Stablecoins Poised for Success in Areas Where BTC and ETH Failed, Supported by Consensus Views

In the ever-evolving landscape of cryptocurrencies, Bitcoin and Ethereum have undoubtedly left an indelible mark. Yet, according to an executive at Pantera Capital, the original aspirations held for these digital assets have not been fully realized.

While Bitcoin and Ethereum have achieved tremendous success in their own right, they have fallen short of being the revolutionary currencies many envisioned. However, there is a shining star on the horizon, and it comes in the form of stablecoins.

Based on Ben Strak’s piece ‘Stablecoins set to succeed where BTC, ETH failed: Pantera’, Jeff Lewis, a product manager at Pantera Capital, recently penned a letter outlining his perspective on the future of cryptocurrencies.

In this letter, Lewis contends that stablecoins are poised to fulfill the unmet expectations that Bitcoin and Ethereum have left in their wake.

Fifteen years after the release of the Bitcoin whitepaper, Lewis points out that BTC’s lack of speed and scalability has hindered its potential to replace traditional forms of money.

Meanwhile, Ethereum has emerged as a programmable decentralized system, unlocking the door to an ecosystem brimming with NFTs, Web3 applications, and DeFi, all powered by its native token, ether (ETH). However, Lewis notes that Ethereum’s volatility makes it unsuitable for use as a stable currency.

Stablecoins, on the other hand, are the solution to these limitations. Lewis envisions stablecoins enabling peer-to-peer transfers of value, providing a shield against volatile currencies, and eliminating the need to trust intermediaries.

He draws a compelling comparison to payments giant PayPal, which allows users to inexpensively transfer digital ledger entries worth one dollar to merchants and individuals worldwide. PayPal has even ventured into creating its own stablecoin, PYUSD, in August.

The two leading stablecoins, Tether (USDT) and USD Coin (USDC), do not inherently generate interest. However, Lewis proposes the concept of a trustless, transparent, and yield-bearing “PayPal 2.0” stablecoin, a vision that seems more attainable as market conditions evolve and regulatory clarity emerges.

Franklin Templeton, a fund group managing approximately $1.5 trillion in assets, made waves in 2021 by launching a money market fund utilizing a public blockchain for transparent transaction recording.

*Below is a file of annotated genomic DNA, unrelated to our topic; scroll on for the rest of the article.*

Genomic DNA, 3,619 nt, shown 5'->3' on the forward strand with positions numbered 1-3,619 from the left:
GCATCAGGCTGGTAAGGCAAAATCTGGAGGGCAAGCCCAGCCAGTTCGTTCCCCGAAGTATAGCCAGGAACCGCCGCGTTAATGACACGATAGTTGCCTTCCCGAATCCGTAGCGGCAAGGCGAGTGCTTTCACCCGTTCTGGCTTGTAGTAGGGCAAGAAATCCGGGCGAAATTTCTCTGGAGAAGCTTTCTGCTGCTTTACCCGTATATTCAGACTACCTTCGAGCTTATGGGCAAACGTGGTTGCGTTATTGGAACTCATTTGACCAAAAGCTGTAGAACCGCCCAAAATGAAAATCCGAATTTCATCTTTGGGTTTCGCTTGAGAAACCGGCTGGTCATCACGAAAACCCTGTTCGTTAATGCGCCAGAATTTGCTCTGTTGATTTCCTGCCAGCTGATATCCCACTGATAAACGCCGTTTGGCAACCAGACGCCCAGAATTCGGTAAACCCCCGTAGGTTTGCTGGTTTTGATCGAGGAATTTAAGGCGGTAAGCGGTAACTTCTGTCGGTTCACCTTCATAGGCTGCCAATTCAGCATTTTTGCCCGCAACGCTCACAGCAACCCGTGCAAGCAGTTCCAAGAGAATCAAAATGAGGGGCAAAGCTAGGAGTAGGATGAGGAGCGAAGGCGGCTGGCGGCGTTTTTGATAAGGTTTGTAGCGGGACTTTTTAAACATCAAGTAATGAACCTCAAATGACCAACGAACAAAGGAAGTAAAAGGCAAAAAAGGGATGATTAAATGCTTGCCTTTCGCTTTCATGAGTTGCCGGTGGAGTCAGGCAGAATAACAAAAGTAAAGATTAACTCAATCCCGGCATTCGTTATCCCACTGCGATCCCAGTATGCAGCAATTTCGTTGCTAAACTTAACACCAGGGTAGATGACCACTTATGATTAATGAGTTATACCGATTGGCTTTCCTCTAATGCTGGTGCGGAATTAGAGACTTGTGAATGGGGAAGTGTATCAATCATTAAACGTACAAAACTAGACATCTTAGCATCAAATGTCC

JPMorgan and Citi are also making strides in blockchain-based applications, aiming to provide clients with tokenized deposits, cross-border payment solutions, and automated trade finance services round the clock.

In addition to that, Coinbase’s institutional research head, David Duong, and analyst David Han, highlighted the significance of stablecoin liquidity in a recent report, stating that it could be a pivotal intersection point in the next crypto market cycle.

Pantera’s Jeff Lewis emphasizes the appeal of PayPal’s platform over traditional banks due to its user-friendly nature and swiftness. However, he poses a tantalizing question: What if PayPal 2.0 offers market yield and assures verifiable, visible safety?

Such an evolution could potentially herald mass adoption of tokens and unlock the next phase of growth in the crypto ecosystem, shifting the focus from the tokens themselves to the value of the products and services within that ecosystem.

Nevertheless, Miriam Kiwan, Vice President MENA of USDC stablecoin issuer Circle, views stablecoins as a crucial and revolutionary tool in the ever-evolving landscape of cryptocurrencies.

She recognizes their significance in bridging the volatile world of digital assets with the stability of traditional fiat currencies, making them integral for investors, businesses, and individuals seeking to harness the advantages of blockchain technology.

Miriam emphasizes the pivotal role of stablecoins like USDC, particularly in regions with high levels of financial exclusion, where they provide a secure and efficient means of transferring and storing value.

By offering speed, cost-effectiveness, and ease of exchange, stablecoins address the pressing needs of underbanked and unbanked populations, tapping into the important element of financial inclusion.

Moreover, Miriam sees stablecoins as complementary to Central Bank Digital Currencies (CBDCs), offering flexibility and accessibility in a decentralized framework, which can significantly influence the traditional financial landscape.

She envisions the future of stablecoins as a catalyst for greater financial empowerment and a transformative force in the world of finance, particularly in regions like the Middle East and North Africa.

In conclusion, while Bitcoin and Ethereum have reshaped the world of finance and technology, the era of stablecoins appears to be on the horizon, promising to address the shortcomings of their predecessors. As regulators continue to provide clarity and market conditions evolve, the future of crypto may be increasingly defined by these innovative digital assets.

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